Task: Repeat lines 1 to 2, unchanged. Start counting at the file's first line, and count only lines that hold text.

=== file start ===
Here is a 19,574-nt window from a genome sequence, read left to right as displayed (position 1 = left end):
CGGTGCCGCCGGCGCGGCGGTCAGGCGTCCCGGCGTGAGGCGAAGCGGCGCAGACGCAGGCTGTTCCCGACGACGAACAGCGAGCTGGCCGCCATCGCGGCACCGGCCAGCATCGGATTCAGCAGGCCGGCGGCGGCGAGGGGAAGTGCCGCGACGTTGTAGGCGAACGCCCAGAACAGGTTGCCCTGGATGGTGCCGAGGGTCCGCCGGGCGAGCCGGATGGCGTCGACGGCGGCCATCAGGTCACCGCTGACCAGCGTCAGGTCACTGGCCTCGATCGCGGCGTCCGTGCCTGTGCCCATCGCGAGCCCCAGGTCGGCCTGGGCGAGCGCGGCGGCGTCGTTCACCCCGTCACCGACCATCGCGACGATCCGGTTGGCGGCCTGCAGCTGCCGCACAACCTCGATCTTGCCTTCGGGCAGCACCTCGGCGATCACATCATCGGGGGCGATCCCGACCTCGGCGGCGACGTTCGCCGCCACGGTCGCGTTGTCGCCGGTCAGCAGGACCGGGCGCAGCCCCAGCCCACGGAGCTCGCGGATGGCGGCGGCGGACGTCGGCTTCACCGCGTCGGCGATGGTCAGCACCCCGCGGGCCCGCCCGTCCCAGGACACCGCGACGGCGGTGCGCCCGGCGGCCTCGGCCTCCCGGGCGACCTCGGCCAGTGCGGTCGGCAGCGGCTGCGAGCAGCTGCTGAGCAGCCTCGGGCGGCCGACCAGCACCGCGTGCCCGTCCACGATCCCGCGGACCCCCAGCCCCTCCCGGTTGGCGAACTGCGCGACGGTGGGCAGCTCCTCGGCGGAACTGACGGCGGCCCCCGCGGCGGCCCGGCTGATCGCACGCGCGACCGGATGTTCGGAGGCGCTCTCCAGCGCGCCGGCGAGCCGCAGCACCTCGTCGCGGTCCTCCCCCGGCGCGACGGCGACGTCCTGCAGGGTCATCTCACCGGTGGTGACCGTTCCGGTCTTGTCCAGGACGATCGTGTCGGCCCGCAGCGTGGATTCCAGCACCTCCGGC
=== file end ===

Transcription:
Here is a 19,574-nt window from a genome sequence, read left to right as displayed (position 1 = left end):
CGGTGCCGCCGGCGCGGCGGTCAGGCGTCCCGGCGTGAGGCGAAGCGGCGCAGACGCAGGCTGTTCCCGACGACGAACAGCGAGCTGGCCGCCATCGCGGCACCGGCCAGCATCGGATTCAGCAGGCCGGCGGCGGCGAGGGGAAGTGCCGCGACGTTGTAGGCGAACGCCCAGAACAGGTTGCCCTGGATGGTGCCGAGGGTCCGCCGGGCGAGCCGGATGGCGTCGACGGCGGCCATCAGGTCACCGCTGACCAGCGTCAGGTCACTGGCCTCGATCGCGGCGTCCGTGCCTGTGCCCATCGCGAGCCCCAGGTCGGCCTGGGCGAGCGCGGCGGCGTCGTTCACCCCGTCACCGACCATCGCGACGATCCGGTTGGCGGCCTGCAGCTGCCGCACAACCTCGATCTTGCCTTCGGGCAGCACCTCGGCGATCACATCATCGGGGGCGATCCCGACCTCGGCGGCGACGTTCGCCGCCACGGTCGCGTTGTCGCCGGTCAGCAGGACCGGGCGCAGCCCCAGCCCACGGAGCTCGCGGATGGCGGCGGCGGACGTCGGCTTCACCGCGTCGGCGATGGTCAGCACCCCGCGGGCCCGCCCGTCCCAGGACACCGCGACGGCGGTGCGCCCGGCGGCCTCGGCCTCCCGGGCGACCTCGGCCAGTGCGGTCGGCAGCGGCTGCGAGCAGCTGCTGAGCAGCCTCGGGCGGCCGACCAGCACCGCGTGCCCGTCCACGATCCCGCGGACCCCCAGCCCCTCCCGGTTGGCGAACTGCGCGACGGTGGGCAGCTCCTCGGCGGAACTGACGGCGGCCCCCGCGGCGGCCCGGCTGATCGCACGCGCGACCGGATGTTCGGAGGCGCTCTCCAGCGCGCCGGCGAGCCGCAGCACCTCGTCGCGGTCCTCCCCCGGCGCGACGGCGACGTCCTGCAGGGTCATCTCACCGGTGGTGACCGTTCCGGTCTTGTCCAGGACGATCGTGTCGGCCCGCAGCGTGGATTCCAGCACCTCCGGC